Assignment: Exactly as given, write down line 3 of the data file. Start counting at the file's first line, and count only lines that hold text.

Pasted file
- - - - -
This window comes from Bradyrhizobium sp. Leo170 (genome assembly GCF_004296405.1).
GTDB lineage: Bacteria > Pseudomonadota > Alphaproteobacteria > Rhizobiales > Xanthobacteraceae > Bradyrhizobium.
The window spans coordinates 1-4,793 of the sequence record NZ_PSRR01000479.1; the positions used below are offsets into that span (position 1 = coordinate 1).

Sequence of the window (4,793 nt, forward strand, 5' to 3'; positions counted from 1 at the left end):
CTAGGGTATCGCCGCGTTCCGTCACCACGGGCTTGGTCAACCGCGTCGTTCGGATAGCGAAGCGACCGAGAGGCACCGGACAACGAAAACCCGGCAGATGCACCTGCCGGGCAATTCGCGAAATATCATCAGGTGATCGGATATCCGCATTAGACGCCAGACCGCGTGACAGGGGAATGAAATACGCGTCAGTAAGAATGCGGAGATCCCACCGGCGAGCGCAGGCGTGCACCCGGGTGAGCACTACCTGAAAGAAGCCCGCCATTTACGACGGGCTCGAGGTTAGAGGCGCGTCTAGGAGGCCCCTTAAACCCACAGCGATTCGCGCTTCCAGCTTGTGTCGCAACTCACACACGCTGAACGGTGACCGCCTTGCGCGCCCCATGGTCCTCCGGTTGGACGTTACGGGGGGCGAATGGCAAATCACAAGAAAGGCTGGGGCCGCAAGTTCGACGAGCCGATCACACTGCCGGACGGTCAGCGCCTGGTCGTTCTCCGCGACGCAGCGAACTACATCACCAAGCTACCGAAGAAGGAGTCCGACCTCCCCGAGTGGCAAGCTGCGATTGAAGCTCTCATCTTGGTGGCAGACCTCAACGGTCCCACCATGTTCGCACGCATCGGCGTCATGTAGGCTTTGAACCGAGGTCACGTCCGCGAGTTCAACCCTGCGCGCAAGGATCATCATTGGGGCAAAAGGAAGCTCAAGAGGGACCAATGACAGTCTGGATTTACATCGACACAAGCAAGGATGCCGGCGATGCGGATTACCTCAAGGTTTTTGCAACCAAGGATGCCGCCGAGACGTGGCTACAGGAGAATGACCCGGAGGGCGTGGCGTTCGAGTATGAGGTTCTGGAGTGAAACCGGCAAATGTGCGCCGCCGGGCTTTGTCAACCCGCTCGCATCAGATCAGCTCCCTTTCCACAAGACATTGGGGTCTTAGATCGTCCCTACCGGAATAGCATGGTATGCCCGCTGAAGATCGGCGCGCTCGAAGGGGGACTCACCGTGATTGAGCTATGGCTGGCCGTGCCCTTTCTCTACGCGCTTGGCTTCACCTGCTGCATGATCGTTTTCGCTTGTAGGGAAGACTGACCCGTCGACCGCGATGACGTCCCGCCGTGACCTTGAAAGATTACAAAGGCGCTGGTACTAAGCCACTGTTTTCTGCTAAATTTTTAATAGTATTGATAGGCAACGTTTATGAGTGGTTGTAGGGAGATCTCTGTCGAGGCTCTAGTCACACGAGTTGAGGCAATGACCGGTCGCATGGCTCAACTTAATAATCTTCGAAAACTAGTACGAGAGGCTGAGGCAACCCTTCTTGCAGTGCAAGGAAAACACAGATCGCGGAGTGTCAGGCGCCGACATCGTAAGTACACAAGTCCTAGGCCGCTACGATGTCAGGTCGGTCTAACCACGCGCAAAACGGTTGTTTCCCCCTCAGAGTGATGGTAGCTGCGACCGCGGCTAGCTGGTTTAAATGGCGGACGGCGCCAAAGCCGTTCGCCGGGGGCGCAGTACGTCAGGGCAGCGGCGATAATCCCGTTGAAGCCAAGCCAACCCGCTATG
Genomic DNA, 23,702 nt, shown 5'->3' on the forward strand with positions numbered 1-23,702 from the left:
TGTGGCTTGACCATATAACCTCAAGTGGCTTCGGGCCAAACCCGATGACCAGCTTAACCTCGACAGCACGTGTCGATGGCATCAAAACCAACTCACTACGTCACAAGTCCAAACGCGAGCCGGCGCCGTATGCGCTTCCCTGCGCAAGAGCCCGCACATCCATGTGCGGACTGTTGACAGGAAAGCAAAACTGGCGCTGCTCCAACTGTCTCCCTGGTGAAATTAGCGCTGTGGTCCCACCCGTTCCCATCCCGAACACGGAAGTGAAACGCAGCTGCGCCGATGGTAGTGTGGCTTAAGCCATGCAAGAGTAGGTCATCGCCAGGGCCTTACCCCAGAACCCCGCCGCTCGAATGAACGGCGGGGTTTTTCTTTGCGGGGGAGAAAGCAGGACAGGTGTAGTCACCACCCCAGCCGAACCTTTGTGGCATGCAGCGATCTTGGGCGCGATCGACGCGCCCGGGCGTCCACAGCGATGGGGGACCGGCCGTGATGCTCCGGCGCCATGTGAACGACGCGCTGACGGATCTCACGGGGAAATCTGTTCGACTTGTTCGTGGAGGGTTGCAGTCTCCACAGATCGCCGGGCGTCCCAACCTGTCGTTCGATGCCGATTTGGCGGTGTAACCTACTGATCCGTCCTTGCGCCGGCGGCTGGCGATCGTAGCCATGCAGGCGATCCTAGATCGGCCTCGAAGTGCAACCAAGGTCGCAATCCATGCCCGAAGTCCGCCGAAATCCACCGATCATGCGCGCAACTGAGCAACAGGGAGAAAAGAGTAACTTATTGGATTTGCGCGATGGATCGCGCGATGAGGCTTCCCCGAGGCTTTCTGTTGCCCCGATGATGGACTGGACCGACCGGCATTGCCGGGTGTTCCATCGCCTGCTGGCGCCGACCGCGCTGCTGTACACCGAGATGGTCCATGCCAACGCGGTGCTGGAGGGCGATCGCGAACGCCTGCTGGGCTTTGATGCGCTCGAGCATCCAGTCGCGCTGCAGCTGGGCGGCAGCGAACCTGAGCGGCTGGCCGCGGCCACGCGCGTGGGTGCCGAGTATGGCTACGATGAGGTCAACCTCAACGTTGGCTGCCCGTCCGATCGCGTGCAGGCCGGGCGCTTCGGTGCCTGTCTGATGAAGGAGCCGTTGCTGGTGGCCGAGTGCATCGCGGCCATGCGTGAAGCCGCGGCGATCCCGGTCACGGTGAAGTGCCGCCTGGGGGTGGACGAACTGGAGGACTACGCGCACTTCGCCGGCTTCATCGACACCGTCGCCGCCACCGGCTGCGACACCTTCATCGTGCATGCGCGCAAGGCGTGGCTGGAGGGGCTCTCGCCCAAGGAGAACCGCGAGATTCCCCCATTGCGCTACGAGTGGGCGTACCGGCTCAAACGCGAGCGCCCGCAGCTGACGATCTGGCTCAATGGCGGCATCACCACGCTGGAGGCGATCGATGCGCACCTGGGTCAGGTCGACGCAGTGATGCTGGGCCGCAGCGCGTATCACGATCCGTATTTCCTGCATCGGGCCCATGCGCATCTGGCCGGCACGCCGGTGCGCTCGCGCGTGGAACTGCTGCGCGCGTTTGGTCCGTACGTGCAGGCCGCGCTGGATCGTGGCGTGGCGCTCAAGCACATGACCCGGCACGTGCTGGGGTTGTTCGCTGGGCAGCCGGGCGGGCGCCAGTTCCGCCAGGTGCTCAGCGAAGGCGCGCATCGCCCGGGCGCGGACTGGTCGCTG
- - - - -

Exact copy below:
The window spans coordinates 1-4,793 of the sequence record NZ_PSRR01000479.1; the positions used below are offsets into that span (position 1 = coordinate 1).